According to the New York-based National Center on Addiction and Substance Abuse, Massachusetts' courts, the Department of Corrections, the Department of Social Services, and other agencies ate up an estimated 17 percent of state spending in 1998 to deal with the aftermath of drug, alcohol, and tobacco addiction and abuse.

More than $2.6 billion was spent paying for public health programs, giving foster care for children of alcohol- and drug-abusing parents, prosecuting drunk drivers, imprisoning drug dealers, and providing welfare for drug addicts and alcoholics, the group said.

Advocates argue that Massachusetts' alcohol taxes were relatively low. In 1998, the state tax on beer, for example, ranked 40th for the 50 states, and at 11 cents per gallon was well below the national average of around 40 cents per gallon.

"You either pay one way or another," Walsh said last week. "I am frankly amazed that we haven't done this before. We havea revenue stream there if we want one."

Yet, as one political insider put it, "taxing Joe Six-Pack's six-pack" is expected to be a tough sell.

In addition to the difficulty of proposing a new tax during a time of increasing economic uncertainty, backers of the bill are expected to receive fierce opposition from the powerful alcoholic beverage lobby and liquor store owners, and face a probable veto by the governor's office.

"The governor and the lieutenant governor have opposed raising taxes," said Shawn Feddeman, a spokeswoman for Governor Paul Cellucci and Lieutenant Governor Jane Swift. "There are many worthwhile programs that we could look to the general fund for, but raising taxes is not something the governor would look favorably upon."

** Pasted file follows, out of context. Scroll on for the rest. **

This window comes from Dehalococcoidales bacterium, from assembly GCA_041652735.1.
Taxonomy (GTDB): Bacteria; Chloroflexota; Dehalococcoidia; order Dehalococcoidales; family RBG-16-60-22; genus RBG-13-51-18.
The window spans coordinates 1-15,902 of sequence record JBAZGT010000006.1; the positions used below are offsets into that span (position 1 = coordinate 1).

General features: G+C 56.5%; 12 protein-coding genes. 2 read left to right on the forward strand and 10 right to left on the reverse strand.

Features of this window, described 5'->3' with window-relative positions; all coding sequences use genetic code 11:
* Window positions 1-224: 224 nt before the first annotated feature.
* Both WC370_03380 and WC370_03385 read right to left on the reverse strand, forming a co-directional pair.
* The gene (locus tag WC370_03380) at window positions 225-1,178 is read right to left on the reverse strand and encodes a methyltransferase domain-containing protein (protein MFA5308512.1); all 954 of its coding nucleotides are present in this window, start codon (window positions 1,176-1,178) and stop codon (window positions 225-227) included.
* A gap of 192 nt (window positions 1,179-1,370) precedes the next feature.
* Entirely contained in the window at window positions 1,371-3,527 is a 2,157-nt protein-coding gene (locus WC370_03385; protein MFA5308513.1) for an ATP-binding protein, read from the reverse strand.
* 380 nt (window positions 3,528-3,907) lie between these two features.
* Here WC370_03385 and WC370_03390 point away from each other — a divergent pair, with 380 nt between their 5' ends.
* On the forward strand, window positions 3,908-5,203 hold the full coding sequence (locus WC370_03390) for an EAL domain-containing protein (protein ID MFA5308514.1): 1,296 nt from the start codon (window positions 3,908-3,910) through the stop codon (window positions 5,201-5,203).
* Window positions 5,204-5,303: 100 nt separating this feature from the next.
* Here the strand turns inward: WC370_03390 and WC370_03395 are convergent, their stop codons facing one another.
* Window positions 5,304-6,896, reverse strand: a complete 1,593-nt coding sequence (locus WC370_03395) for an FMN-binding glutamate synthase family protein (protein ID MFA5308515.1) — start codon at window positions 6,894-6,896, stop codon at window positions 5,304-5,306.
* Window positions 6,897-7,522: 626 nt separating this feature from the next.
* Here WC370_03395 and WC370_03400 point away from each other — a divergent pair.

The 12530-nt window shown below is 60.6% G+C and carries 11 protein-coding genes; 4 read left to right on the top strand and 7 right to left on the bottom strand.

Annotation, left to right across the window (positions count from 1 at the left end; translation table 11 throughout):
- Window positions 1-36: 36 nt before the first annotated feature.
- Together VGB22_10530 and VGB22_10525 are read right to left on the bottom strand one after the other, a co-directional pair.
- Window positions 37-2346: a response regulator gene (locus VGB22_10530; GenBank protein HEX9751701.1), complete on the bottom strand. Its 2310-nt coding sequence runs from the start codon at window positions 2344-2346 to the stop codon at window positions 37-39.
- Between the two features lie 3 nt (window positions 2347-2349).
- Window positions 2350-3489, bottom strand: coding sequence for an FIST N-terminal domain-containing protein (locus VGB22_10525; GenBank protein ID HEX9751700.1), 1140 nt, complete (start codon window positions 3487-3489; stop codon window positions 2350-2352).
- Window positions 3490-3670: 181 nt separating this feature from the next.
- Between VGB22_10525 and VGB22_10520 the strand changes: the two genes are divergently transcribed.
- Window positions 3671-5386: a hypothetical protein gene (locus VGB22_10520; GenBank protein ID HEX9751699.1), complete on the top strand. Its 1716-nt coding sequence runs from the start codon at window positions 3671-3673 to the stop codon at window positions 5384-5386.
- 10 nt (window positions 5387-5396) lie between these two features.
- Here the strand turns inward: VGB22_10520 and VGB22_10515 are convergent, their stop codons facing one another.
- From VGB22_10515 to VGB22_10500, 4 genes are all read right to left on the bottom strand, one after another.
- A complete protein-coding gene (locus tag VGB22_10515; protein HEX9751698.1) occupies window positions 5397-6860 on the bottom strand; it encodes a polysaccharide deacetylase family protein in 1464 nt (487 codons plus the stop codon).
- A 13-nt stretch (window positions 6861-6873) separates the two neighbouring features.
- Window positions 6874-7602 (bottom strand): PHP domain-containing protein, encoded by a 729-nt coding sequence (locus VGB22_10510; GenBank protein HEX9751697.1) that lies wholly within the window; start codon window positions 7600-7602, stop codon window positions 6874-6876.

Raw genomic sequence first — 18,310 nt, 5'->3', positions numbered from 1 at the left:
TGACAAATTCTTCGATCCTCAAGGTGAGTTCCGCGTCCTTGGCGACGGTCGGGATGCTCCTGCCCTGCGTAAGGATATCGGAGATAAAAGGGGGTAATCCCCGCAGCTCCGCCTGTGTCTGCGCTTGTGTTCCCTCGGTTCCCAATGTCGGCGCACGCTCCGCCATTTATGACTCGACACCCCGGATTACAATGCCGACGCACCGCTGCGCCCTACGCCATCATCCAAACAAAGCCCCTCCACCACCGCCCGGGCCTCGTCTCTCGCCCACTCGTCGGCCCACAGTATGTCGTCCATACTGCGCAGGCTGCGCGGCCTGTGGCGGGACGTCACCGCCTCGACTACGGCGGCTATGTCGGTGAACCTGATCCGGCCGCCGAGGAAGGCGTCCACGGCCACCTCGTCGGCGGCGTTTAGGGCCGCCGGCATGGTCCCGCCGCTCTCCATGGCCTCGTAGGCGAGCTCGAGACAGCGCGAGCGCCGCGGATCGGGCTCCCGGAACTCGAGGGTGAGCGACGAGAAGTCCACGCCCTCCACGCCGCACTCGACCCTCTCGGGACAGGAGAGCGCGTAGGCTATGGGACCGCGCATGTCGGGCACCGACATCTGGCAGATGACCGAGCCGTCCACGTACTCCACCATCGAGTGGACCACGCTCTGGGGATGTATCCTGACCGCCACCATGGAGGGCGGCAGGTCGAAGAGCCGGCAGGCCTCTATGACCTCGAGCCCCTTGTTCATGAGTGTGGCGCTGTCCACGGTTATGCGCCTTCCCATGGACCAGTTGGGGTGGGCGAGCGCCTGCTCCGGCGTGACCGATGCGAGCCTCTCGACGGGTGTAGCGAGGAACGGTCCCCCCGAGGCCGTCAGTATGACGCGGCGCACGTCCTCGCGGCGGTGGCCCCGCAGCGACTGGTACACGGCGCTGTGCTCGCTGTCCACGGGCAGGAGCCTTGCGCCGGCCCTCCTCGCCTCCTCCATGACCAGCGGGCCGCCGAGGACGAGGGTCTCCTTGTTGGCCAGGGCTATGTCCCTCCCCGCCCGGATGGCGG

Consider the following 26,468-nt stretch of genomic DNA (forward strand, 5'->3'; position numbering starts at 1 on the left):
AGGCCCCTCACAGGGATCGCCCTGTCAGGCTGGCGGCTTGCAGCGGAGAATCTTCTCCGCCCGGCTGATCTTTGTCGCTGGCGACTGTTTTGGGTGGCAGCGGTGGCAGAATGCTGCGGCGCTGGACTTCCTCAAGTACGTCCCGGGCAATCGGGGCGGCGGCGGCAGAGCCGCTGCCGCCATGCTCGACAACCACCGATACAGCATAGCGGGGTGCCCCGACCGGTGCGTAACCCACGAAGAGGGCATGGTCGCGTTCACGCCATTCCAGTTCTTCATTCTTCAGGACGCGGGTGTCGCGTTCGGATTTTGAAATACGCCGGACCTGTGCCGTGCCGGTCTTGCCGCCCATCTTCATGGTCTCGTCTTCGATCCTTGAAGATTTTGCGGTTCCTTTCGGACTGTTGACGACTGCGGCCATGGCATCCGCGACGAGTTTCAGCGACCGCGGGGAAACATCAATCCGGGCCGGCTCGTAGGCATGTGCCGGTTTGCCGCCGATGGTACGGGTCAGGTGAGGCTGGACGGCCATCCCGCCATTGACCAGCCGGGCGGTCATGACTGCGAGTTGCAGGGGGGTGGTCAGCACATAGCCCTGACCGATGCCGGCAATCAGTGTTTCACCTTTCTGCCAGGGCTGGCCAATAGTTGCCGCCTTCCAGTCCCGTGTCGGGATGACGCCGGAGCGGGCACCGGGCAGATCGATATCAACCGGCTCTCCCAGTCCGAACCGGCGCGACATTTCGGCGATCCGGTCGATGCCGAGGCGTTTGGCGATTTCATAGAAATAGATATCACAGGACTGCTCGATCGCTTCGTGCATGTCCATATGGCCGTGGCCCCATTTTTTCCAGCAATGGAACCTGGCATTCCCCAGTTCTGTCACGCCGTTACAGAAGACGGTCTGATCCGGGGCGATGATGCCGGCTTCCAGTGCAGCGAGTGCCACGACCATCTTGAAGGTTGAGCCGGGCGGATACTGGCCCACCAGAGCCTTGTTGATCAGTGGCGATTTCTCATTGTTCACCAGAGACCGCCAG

Yet Walsh, social service groups who support the bill, and other legislative backers, like state Representives Brian Golden of Hyde Park and Colleen M. Garry of Dracut, say the recent vote on ballot Question 8 shows widespread public support for prevention and treatment efforts.

Question 8 ultimately failed, but 47 percent of the state's voters supported the initiative, which would have shifted money from criminal drug enforcement to programs focusing on prevention and treatment.

Backers of the proposed alcohol tax say a comprehensive state treatment program could gain more support if it can be funded without taking resources away from law enforcement efforts.

Many state officials have for years been calling for more prevention and treatment of substance abuse. A 1995 study by the state court system, for example, cited a "compelling" need for "a coordinated comprehensive substance abuse policy for the Commonwealth" because judges and probation officials often had nowhere to send drug and alcohol abusers for treatment.

Attorney General Thomas F. Reilly, a vocal opponent of Question 8, said last week that the state "absolutely needs to do more on treatment across the board."

Reilly stopped short of endorsing Walsh's tax proposal, however, as did officials at the state Department of Public Health.

"Would we like to focus more on prevention and treatment? Absolutely," DPH Deputy Commissioner Paul Jacobsen said. "But we are not in the business of telling anyone when taxes should be raised."

Robert Downing, a Beverly consultant for Join Together, a coalition of social service groups that support increased prevention and treatment efforts, said proponents will try to make the case that prevention and treatment efforts are cost effective.

Walsh said she is lining up support from more than 40 groups to support the proposal. Still, she said, getting it through her committee will be a "major accomplishment."

It was unclear last week how legislative leaders view the proposal. Charles Rasmussen, House Speaker Thomas M. Finneran's spokesman, said Finneran had not studied the proposal enough to comment. Senate President Thomas F. Birmingham was in California and could not be reached.